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Research Report

Technical guidelines for research on REDD+ project sites

William D. Sunderlin
Anne M. Larson
Amy Duchelle
Erin O. Sills
Cecilia Luttrell
Pamela Jagger
Subhrendu K. Pattanayak
Peter Cronkleton
Andini Desita Ekaputri
Copyright Date: Jan. 1, 2010
Pages: 167
OPEN ACCESS
https://www.jstor.org/stable/resrep02118
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Table of Contents

  1. (pp. 1-1)

    These technical guidelines are intended to serve six main purposes:

    A key reference document for members of the research team;

    A means for outside experts to understand and provide critical feedback on the study;

    A guide to enable non-CIFOR collaborators to conduct this form of research on their own;

    A source of information for REDD+ proponents on research activities conducted at their project sites;

    A way for donors to better understand the technical attributes of what they are funding; and

    A source of information on methods decisions for team members writing scientific reports.

    The first purpose listed above is the...

  2. (pp. 2-4)

    CIFOR is one of 15 centres within the Consultative Group on International Agricultural Research(CGIAR). CIFOR’s headquarters are in Bogor, Indonesia. It also has offices in Asia, Africa and South America. CIFOR advances human wellbeing, environmental conservation and equity by conducting research to inform policies and practices that affect forests in developing countries.

    REDD stands for reduced emissions from deforestation and forest degradation.

    In the CIFOR book ‘Realising REDD+’, REDD+ is defined as follows: ‘We use REDD+ as anumbrella term for local, national and global actions that reduce emissions from deforestation and forest degradation, and enhance forest carbon stocks in developing...

  3. (pp. 5-33)

    Climate change is defined by the Intergovernmental Panel on Climate Changes as: ‘a change in the state of the climate that can be identified (e.g. using statistical tests) by changes in the mean and/or the variability of its properties, and that persists for an extended period, typically decades or longer. It refers to any change in climate over time, whether due to natural variability or as a result of human activity’ (IPCC 2007:30).

    Warming of the earth’s climate is now unequivocal (IPCC 2007:30) and threatens a range of problems including: strong effects on biological systems; rising water temperatures, changes in...

  4. (pp. 34-75)

    This section explains the instruments and the procedures for their use.

    Sections 4.2 through 4.5 are introductory in character and provide the ‘big picture’ on how to use research instruments in Component 2. We examine the reliance on both primary and secondary data (4.2), the global database on REDD+ and why it is important for conceptualising the research design (4.3), the link between the research questions and the instruments used to answer them (4.4) and the use of the instruments at intensive and extensive sites (4.5).

    Sections 4.6 through 4.17 concern the research instruments themselves. Each section will explain the...

  5. (pp. 76-106)

    In this section we explain the procedures for carrying out the fieldwork. We begin with the institutional aspects (Memorandum of Cooperation with proponents) which guide the implementation of the field research. We then cover topics relating to public posture and relations with respondents (Introducing oneself, CIFOR and GCS-REDD+; independence of the research; protecting the anonymity of respondents and confidentiality). From there we move to the more procedural aspects of carrying out the research.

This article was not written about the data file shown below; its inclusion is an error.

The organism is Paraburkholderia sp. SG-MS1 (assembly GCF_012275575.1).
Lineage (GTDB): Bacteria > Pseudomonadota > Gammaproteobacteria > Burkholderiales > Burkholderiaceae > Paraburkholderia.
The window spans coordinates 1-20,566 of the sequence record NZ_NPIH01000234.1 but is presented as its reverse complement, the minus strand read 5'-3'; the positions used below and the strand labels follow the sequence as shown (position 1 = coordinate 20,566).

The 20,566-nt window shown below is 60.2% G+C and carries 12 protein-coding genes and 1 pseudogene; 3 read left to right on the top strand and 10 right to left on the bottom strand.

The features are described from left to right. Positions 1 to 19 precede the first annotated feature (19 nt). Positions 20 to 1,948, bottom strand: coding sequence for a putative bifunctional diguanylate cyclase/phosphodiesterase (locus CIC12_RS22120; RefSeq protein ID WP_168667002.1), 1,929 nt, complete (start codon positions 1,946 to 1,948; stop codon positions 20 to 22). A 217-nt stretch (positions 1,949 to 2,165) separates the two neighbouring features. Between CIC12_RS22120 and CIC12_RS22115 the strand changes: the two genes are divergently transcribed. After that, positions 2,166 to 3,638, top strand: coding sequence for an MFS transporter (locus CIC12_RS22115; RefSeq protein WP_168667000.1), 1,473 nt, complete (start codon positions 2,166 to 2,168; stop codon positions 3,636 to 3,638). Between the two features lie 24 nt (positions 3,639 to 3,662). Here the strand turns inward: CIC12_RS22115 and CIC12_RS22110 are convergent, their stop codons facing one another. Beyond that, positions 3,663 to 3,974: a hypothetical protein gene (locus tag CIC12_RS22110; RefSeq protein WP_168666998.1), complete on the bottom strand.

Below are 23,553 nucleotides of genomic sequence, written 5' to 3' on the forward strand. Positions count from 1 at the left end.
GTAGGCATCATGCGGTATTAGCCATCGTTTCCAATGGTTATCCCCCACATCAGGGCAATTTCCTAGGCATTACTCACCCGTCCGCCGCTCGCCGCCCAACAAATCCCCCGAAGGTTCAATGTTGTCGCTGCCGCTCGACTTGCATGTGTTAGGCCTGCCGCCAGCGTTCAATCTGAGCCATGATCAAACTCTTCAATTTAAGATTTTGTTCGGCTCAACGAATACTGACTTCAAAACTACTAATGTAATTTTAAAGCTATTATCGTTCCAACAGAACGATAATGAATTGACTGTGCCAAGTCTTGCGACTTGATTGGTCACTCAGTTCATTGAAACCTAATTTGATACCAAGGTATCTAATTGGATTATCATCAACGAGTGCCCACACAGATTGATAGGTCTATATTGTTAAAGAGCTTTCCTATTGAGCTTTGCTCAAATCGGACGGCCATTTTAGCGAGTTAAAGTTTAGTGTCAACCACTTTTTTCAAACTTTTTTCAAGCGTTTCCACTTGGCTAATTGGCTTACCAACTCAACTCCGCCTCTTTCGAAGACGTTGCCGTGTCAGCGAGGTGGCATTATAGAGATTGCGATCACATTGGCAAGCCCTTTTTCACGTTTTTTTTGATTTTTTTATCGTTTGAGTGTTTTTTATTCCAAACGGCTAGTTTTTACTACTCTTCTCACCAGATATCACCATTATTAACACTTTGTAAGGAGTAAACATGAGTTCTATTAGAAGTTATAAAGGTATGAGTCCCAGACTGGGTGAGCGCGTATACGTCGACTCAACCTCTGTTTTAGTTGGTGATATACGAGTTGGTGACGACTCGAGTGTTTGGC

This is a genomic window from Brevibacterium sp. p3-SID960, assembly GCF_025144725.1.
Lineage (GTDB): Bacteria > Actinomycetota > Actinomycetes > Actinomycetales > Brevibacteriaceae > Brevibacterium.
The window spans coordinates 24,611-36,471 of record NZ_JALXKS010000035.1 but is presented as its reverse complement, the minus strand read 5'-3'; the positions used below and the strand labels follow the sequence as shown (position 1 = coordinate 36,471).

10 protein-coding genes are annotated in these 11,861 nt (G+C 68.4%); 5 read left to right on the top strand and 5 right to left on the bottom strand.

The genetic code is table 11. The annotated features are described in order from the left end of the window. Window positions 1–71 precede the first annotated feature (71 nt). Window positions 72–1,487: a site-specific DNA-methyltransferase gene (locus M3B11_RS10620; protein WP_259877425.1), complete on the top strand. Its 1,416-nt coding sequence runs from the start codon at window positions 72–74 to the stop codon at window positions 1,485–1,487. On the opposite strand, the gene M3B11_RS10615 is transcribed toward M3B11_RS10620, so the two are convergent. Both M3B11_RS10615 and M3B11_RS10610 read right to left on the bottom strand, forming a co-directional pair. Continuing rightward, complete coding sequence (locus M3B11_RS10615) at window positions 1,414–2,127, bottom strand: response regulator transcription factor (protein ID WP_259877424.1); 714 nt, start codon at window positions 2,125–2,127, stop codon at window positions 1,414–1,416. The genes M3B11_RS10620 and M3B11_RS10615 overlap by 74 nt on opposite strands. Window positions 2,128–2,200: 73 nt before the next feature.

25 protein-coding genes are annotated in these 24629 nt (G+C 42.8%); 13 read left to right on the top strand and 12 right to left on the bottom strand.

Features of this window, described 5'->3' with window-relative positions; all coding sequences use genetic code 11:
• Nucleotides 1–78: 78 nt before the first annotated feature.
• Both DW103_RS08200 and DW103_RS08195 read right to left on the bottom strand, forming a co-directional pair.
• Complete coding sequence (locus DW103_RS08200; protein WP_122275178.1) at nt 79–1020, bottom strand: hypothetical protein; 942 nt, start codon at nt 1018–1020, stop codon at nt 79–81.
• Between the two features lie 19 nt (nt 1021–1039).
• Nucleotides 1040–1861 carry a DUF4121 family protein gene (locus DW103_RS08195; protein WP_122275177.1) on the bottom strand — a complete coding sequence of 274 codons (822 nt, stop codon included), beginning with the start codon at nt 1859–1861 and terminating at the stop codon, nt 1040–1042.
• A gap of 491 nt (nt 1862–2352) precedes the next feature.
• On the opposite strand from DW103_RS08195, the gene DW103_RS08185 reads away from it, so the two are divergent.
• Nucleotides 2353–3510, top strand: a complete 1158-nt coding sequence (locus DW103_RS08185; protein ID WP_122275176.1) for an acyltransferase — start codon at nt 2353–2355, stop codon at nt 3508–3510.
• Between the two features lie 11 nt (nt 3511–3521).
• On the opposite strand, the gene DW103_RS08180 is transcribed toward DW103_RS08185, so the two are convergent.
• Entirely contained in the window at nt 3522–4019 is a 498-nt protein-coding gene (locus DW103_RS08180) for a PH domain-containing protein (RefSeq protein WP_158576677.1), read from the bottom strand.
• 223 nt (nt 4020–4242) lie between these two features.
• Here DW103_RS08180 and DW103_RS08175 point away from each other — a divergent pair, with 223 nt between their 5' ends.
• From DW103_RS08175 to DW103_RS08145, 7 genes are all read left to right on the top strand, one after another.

The Memorandum of Cooperation (MOC) is a signed document that specifies the terms of the agreement between CIFOR and the proponent organisation. It governs what each party...

  6. (pp. 107-108)

    Component 1 (which focuses on national policies and processes relevant to REDD+) and Component 2 have many complementary elements. In order to assess the importance of different project and institutional designs on outcomes, it is necessary to understand the way in which the wider context, events and relationships affect on-the-ground implementation of REDD+ projects. In addition, Component 2 results will provide an empirical reference point to assess if national REDD+ policies and processes work or not. There are therefore a number of key issues which will be better understood by an examination across the different scales of the two components....

  7. (pp. 109-110)

    The general rule is that households should be selected through random sampling from the total population in the village. In other words, no ex ante sampling criteria should be imposed, such as respondents being farmers or having forest income. Randomness is the only way to get a representative sample and thereby draw conclusions about the full population from the sample statistics. There are at least four ways to generate a random sample of households. Whatever method chosen, keep in mind the definition of random sampling: each household in the village should have the same probability of being selected.

    1. A reliable...

  8. (pp. 111-118)

    GCS-REDD+ uses the definition of household used in CIFOR’s PEN project. That definition reads:

    A household is defined as a group of people (normally family members) living under the same roof and pooling resources (labour and income). Labour pooling means that household members exchange labour time without any payment, e.g. on the farm. Income pooling means that they ‘eat from the same pot’ although some income may be kept by the household member who earns it. One should also note that it is possible to have household members who are no blood relatives of the family, e.g. a household servant,...